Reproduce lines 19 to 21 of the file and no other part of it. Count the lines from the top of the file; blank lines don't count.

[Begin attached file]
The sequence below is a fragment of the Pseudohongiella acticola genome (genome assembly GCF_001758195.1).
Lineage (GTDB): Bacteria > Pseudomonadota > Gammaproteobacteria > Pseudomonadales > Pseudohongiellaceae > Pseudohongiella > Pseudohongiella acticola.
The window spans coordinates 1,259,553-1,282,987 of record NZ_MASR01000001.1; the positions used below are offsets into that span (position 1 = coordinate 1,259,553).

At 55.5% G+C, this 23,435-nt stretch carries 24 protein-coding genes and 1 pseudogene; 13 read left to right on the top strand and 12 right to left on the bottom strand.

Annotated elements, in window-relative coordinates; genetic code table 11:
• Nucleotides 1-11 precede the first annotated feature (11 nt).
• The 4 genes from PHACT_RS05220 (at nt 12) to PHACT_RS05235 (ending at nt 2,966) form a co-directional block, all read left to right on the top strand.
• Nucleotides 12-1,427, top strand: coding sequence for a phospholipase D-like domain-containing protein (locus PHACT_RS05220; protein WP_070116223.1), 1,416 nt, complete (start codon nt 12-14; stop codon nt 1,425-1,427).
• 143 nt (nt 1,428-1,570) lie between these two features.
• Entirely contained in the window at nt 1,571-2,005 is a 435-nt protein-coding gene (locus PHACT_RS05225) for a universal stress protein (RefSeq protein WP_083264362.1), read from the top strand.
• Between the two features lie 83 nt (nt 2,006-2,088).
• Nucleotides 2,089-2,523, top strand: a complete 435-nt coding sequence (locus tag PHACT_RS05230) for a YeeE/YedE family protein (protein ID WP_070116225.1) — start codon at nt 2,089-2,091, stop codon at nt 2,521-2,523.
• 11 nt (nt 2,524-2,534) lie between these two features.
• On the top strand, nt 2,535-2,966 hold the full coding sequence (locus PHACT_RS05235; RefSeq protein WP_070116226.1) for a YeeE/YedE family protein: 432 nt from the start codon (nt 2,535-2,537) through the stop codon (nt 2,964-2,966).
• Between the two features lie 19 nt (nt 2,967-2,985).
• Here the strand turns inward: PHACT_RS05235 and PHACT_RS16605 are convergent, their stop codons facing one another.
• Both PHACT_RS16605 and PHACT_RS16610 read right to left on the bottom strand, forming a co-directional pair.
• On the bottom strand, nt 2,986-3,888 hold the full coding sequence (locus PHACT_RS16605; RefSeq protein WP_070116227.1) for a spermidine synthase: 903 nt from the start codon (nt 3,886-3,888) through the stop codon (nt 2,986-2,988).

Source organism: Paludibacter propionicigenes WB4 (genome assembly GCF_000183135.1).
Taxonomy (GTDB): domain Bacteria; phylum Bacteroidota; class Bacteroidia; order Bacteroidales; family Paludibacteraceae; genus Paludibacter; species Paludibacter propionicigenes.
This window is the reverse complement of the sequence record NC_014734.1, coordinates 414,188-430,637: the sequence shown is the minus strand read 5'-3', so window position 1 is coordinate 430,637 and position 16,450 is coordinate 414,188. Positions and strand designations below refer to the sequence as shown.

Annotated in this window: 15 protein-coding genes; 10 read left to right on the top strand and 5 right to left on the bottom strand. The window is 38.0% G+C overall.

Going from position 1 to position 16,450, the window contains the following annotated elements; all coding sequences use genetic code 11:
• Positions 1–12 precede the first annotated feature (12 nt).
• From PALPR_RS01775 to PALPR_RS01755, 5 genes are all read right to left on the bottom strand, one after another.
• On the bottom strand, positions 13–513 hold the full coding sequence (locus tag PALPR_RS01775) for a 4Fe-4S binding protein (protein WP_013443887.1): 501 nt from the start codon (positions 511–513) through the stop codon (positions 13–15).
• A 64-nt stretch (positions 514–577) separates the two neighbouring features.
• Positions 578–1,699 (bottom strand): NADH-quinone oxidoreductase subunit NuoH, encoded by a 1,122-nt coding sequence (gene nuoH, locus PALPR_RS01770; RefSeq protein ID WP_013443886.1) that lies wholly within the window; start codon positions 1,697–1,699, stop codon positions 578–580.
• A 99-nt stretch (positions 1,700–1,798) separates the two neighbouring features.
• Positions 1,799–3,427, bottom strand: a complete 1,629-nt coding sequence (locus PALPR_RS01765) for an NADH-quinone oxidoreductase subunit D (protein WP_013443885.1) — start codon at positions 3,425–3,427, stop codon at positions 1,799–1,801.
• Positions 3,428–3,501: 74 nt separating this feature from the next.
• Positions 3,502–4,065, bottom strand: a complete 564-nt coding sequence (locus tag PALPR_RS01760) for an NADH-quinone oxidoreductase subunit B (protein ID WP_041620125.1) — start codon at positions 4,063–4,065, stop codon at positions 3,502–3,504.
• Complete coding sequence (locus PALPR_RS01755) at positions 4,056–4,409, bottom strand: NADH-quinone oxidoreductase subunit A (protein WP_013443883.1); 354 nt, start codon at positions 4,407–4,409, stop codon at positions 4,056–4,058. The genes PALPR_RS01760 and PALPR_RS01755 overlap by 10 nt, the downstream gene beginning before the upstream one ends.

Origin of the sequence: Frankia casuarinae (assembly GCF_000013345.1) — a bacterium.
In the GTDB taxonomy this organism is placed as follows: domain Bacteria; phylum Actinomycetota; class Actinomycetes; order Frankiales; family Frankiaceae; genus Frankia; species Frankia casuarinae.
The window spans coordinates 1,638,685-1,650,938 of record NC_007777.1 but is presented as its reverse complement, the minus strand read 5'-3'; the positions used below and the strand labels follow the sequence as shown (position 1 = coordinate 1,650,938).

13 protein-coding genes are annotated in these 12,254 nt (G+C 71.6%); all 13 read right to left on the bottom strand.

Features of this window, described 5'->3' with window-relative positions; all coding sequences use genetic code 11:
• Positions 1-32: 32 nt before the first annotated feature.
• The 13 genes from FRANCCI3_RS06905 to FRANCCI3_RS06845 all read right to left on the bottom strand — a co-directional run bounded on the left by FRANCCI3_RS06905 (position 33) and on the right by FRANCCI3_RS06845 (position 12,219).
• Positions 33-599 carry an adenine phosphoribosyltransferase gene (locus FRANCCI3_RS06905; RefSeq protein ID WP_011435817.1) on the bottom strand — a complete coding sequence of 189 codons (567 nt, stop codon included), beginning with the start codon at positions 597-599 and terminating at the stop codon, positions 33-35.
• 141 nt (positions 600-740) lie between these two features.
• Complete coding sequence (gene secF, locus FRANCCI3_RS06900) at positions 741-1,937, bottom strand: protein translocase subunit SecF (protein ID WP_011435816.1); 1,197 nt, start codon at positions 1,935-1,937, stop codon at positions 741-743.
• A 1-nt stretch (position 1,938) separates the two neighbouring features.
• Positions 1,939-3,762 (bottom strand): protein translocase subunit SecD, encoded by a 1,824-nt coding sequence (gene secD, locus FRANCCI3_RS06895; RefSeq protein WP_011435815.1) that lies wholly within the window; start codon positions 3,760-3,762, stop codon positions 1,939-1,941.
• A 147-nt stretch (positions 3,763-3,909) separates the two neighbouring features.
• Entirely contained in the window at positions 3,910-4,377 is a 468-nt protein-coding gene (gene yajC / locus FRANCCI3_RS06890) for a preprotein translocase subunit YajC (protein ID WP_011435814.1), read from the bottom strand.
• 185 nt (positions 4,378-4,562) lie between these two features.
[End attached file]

Source organism: Paludibacter propionicigenes WB4 (genome assembly GCF_000183135.1).
Taxonomy (GTDB): domain Bacteria; phylum Bacteroidota; class Bacteroidia; order Bacteroidales; family Paludibacteraceae; genus Paludibacter; species Paludibacter propionicigenes.
This window is the reverse complement of the sequence record NC_014734.1, coordinates 414,188-430,637: the sequence shown is the minus strand read 5'-3', so window position 1 is coordinate 430,637 and position 16,450 is coordinate 414,188. Positions and strand designations below refer to the sequence as shown.